Northeast Auctions, Portsmouth, New Hampshire

Lot 1068, Summer Weekend Auction  20 - 21 August 2016.

Previously sold from the dealer Norm Flayderman's, undated Catalogue, no 74. circa 1969.


The Vineland Historical Magazine, 1943.

The bust of John Wood remained unidentified until I unexpectedly discovered the reference to it in the Vineland Historical Magazine of 1943, via a snippet from google books (excerpts below).

The Eureka moment!

As one can see - this reference wasn't quite correct (ref. Wilton Wood) but there was enough information here to put me on the right course.

The photographs of this journal were kindly supplied by Patricia Martinelli of the Vineland Historical and Antiquarian Society.

The photographs of excerpts from the Vineland Historical Magazine, 1943.

Kindly supplied by Patricia Martinelli of the Vineland Historical and Antiquarian Society.

It appears that the information in the Vineland Historical Magazine of 1943 was provided by Dr John Crerar (1869 - 1954) the Maryport GP and local historian.

 The Cumbria Record Office at Carlisle has a family tree in the Crerar files which is headed Wood family of Maryport & Workington, Shipbuilders and was mainly based on epitaphs on gravestones in St Mary's churchyardMaryport (see below).

This family history by Dr Crerar can't be entirely relied upon - the reference to Wilton Wood should be as the son of John wood and not as his brother.

Wilton Wood, (1755 - 1803) the son of John Wood was also a shipbuilder working at Workington and subsequently at Maryport. The sitter in the third bust dated 1767.


The Wood family trees in the Crerar files at Carlisle Archives.

I am very grateful for the assistance given to me by the staff at Carlisle Archives.

This appears to be an early draught by Dr Crerar repeating the mistaken identity of the 1754 bust of John Wood as that of Wilton Wood (top line).

What appears to be a slightly later, typed version of the Wood family tree, annotated in 1941 by the grandson of James Brooker - it repeats the error of the identification of the 1754 John Wood bust as his son Wilton Wood (1756 -1803) but has been annotated with a red cross to show that someone? has recognised the mistake, but it does identify the bust (the tea trolly bust) as that of  the ill fated Wilton Wood II (1805 -32) son of Kelsick Wood who died in a carriage accident.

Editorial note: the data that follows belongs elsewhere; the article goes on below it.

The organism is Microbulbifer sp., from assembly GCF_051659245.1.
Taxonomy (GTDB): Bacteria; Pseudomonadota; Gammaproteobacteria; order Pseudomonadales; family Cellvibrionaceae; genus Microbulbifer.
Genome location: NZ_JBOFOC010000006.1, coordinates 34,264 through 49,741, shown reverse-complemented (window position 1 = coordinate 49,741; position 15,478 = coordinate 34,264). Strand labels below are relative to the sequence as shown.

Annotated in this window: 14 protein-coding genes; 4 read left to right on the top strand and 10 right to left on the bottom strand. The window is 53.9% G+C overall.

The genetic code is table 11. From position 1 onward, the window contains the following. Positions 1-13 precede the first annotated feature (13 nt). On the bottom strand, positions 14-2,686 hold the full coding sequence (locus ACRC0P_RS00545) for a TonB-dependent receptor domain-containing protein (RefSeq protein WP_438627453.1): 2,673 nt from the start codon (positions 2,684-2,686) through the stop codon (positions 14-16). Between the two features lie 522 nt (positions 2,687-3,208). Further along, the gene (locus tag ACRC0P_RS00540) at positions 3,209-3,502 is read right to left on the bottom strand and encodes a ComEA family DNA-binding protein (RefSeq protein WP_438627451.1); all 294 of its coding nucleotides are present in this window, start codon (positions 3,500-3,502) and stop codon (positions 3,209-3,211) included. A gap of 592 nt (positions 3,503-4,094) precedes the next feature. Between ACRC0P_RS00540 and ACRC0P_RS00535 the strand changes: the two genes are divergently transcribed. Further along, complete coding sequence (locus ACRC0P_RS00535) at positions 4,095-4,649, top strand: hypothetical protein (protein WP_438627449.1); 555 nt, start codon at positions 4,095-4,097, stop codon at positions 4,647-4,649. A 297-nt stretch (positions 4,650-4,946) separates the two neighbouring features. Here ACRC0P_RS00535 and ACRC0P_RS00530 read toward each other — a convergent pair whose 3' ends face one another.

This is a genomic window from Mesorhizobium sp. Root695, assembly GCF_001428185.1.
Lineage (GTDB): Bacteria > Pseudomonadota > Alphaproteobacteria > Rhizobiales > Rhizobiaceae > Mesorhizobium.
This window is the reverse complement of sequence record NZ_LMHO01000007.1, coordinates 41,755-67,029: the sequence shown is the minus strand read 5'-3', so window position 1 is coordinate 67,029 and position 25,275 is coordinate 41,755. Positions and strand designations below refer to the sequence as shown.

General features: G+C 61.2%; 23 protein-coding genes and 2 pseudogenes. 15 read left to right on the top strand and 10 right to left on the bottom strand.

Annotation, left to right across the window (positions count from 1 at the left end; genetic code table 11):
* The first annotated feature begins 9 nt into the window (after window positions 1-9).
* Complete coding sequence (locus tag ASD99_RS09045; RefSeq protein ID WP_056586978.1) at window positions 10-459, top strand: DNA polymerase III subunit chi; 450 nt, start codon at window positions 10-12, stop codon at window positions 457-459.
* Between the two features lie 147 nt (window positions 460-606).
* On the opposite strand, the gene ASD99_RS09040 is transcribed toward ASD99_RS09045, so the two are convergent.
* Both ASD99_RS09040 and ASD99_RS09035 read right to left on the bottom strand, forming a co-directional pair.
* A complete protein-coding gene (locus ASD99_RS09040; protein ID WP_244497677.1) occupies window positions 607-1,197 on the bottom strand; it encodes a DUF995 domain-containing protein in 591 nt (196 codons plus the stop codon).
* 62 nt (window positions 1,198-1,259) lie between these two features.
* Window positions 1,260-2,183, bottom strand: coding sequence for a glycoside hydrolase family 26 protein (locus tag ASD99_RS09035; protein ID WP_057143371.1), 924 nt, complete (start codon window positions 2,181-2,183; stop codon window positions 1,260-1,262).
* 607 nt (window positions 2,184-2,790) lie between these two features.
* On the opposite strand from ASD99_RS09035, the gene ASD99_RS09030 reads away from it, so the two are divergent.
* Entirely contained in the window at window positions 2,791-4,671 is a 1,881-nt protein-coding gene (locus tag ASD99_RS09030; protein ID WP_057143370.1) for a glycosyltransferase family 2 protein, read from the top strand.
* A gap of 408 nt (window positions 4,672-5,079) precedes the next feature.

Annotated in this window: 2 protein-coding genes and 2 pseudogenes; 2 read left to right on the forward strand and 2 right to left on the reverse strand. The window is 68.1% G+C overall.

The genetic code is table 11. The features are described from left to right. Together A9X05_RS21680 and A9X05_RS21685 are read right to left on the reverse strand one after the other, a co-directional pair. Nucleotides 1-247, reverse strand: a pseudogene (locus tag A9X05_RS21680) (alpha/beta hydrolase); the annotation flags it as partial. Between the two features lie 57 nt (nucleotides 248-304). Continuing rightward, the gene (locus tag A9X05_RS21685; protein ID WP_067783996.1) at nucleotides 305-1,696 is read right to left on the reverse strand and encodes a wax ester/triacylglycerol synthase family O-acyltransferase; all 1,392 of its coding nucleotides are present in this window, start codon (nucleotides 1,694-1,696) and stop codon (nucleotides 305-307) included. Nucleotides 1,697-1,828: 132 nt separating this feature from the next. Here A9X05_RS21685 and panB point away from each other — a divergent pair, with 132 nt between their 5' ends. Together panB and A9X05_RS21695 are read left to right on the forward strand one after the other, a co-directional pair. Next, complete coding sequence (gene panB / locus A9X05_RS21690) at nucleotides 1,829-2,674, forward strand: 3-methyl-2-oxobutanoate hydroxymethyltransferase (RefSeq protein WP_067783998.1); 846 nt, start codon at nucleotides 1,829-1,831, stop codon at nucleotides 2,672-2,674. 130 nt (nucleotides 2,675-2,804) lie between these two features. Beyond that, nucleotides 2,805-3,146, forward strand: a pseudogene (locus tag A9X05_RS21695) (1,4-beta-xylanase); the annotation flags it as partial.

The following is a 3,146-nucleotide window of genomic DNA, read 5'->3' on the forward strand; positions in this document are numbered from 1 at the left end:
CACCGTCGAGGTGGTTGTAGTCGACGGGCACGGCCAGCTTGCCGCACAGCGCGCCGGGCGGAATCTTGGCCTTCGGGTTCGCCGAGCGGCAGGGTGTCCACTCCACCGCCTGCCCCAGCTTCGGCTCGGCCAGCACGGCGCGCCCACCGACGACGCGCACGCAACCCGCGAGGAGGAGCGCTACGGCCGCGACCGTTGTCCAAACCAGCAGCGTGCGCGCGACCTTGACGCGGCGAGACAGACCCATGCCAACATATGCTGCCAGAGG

The Separate family tree for John Wood (1807 - 59), son of Kelsick Wood, including Wilton William Wood (1832 - 1921).


Notice of the Death of  John Wood.

Cumberland Pacquet, 4 November 1789.


Early References.

The earliest reference I can find so far to the maritime career of John Wood is that in 1751 John Wood and Henry Benn were granted leave by James Lowther to build ships on land behind Tangier St, Whitehaven. (see Coal and Tobacco, Becket pub. 1981 p. 150).

Henry Benn is described as ships carpenter -Whitehaven archives DBH 24/7/4.

Jane Benn, widow of Whitehaven - Bill of sale for £87 of 1/32 share in the brig "George and Charlotta" of Maryport, 1/32 share of the brig "Ann and Frances" and a pew in St James Chapel, Whitehaven by Henry Benn, ship carpenter and John Benn, mariner 1766.


John Wood would have been aged 34 - the age inscribed on the black painted bust illustrated above.

Almost certainly he would have previously been apprenticed to a ship builder at Whitehaven.

The Wood family had for several generations lived at Yew Tree Farm, Wilton, Haile, Cumberland within sight of Whitehaven and the Solway Firth.

Much more on the lives of the John Wood, William Wood, Kelsick Wood and the family of shipbuilders to follow.

No comments:

Post a Comment